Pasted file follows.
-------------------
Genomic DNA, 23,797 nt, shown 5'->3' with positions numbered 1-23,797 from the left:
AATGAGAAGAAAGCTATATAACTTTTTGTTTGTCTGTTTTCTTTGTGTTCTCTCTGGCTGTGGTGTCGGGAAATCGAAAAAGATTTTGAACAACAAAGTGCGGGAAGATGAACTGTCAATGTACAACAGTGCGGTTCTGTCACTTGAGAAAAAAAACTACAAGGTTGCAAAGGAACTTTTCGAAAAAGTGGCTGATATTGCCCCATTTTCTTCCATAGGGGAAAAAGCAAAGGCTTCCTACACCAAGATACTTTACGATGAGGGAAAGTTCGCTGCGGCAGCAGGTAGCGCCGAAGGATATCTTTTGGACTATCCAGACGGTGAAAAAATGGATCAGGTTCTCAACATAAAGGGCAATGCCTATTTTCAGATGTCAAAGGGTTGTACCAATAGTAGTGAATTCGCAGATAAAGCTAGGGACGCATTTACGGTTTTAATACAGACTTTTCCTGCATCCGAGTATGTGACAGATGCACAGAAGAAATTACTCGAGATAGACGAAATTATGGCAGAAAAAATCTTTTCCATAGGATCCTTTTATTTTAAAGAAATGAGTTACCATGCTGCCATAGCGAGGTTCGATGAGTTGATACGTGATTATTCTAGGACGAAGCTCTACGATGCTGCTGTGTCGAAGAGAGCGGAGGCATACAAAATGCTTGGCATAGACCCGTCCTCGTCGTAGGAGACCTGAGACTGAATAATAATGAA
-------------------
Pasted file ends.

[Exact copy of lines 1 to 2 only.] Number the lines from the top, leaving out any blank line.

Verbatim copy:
Genomic DNA, 23,797 nt, shown 5'->3' with positions numbered 1-23,797 from the left:
AATGAGAAGAAAGCTATATAACTTTTTGTTTGTCTGTTTTCTTTGTGTTCTCTCTGGCTGTGGTGTCGGGAAATCGAAAAAGATTTTGAACAACAAAGTGCGGGAAGATGAACTGTCAATGTACAACAGTGCGGTTCTGTCACTTGAGAAAAAAAACTACAAGGTTGCAAAGGAACTTTTCGAAAAAGTGGCTGATATTGCCCCATTTTCTTCCATAGGGGAAAAAGCAAAGGCTTCCTACACCAAGATACTTTACGATGAGGGAAAGTTCGCTGCGGCAGCAGGTAGCGCCGAAGGATATCTTTTGGACTATCCAGACGGTGAAAAAATGGATCAGGTTCTCAACATAAAGGGCAATGCCTATTTTCAGATGTCAAAGGGTTGTACCAATAGTAGTGAATTCGCAGATAAAGCTAGGGACGCATTTACGGTTTTAATACAGACTTTTCCTGCATCCGAGTATGTGACAGATGCACAGAAGAAATTACTCGAGATAGACGAAATTATGGCAGAAAAAATCTTTTCCATAGGATCCTTTTATTTTAAAGAAATGAGTTACCATGCTGCCATAGCGAGGTTCGATGAGTTGATACGTGATTATTCTAGGACGAAGCTCTACGATGCTGCTGTGTCGAAGAGAGCGGAGGCATACAAAATGCTTGGCATAGACCCGTCCTCGTCGTAGGAGACCTGAGACTGAATAATAATGAA